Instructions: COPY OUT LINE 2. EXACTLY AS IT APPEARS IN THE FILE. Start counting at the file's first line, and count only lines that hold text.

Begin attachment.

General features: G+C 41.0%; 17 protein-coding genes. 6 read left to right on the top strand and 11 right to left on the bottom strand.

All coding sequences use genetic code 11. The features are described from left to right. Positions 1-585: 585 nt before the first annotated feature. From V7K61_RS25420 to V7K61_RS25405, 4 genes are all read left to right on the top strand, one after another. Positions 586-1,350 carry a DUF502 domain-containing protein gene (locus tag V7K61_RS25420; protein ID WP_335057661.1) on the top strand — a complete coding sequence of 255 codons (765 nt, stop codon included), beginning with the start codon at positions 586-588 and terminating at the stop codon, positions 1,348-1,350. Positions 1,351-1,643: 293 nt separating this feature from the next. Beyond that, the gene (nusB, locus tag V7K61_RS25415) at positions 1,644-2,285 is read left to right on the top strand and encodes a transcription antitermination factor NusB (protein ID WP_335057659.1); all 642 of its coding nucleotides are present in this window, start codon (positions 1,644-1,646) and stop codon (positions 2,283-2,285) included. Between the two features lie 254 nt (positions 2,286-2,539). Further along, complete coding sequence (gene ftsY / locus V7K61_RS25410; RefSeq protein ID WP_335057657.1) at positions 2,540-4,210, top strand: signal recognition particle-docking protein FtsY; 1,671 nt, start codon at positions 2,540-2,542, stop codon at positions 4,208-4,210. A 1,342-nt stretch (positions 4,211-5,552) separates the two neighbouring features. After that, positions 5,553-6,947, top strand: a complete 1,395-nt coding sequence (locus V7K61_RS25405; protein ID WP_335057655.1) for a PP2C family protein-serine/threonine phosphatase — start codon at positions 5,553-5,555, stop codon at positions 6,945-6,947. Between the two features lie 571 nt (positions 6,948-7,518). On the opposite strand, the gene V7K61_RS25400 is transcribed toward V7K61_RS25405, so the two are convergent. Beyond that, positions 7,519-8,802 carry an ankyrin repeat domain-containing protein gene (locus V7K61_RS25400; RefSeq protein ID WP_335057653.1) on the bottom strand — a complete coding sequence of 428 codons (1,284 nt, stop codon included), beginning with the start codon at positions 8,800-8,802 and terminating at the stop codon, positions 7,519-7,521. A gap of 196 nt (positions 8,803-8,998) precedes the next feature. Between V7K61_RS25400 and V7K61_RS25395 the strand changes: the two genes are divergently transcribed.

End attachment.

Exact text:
All coding sequences use genetic code 11. The features are described from left to right. Positions 1-585: 585 nt before the first annotated feature. From V7K61_RS25420 to V7K61_RS25405, 4 genes are all read left to right on the top strand, one after another. Positions 586-1,350 carry a DUF502 domain-containing protein gene (locus tag V7K61_RS25420; protein ID WP_335057661.1) on the top strand — a complete coding sequence of 255 codons (765 nt, stop codon included), beginning with the start codon at positions 586-588 and terminating at the stop codon, positions 1,348-1,350. Positions 1,351-1,643: 293 nt separating this feature from the next. Beyond that, the gene (nusB, locus tag V7K61_RS25415) at positions 1,644-2,285 is read left to right on the top strand and encodes a transcription antitermination factor NusB (protein ID WP_335057659.1); all 642 of its coding nucleotides are present in this window, start codon (positions 1,644-1,646) and stop codon (positions 2,283-2,285) included. Between the two features lie 254 nt (positions 2,286-2,539). Further along, complete coding sequence (gene ftsY / locus V7K61_RS25410; RefSeq protein ID WP_335057657.1) at positions 2,540-4,210, top strand: signal recognition particle-docking protein FtsY; 1,671 nt, start codon at positions 2,540-2,542, stop codon at positions 4,208-4,210. A 1,342-nt stretch (positions 4,211-5,552) separates the two neighbouring features. After that, positions 5,553-6,947, top strand: a complete 1,395-nt coding sequence (locus V7K61_RS25405; protein ID WP_335057655.1) for a PP2C family protein-serine/threonine phosphatase — start codon at positions 5,553-5,555, stop codon at positions 6,945-6,947. Between the two features lie 571 nt (positions 6,948-7,518). On the opposite strand, the gene V7K61_RS25400 is transcribed toward V7K61_RS25405, so the two are convergent. Beyond that, positions 7,519-8,802 carry an ankyrin repeat domain-containing protein gene (locus V7K61_RS25400; RefSeq protein ID WP_335057653.1) on the bottom strand — a complete coding sequence of 428 codons (1,284 nt, stop codon included), beginning with the start codon at positions 8,800-8,802 and terminating at the stop codon, positions 7,519-7,521. A gap of 196 nt (positions 8,803-8,998) precedes the next feature. Between V7K61_RS25400 and V7K61_RS25395 the strand changes: the two genes are divergently transcribed.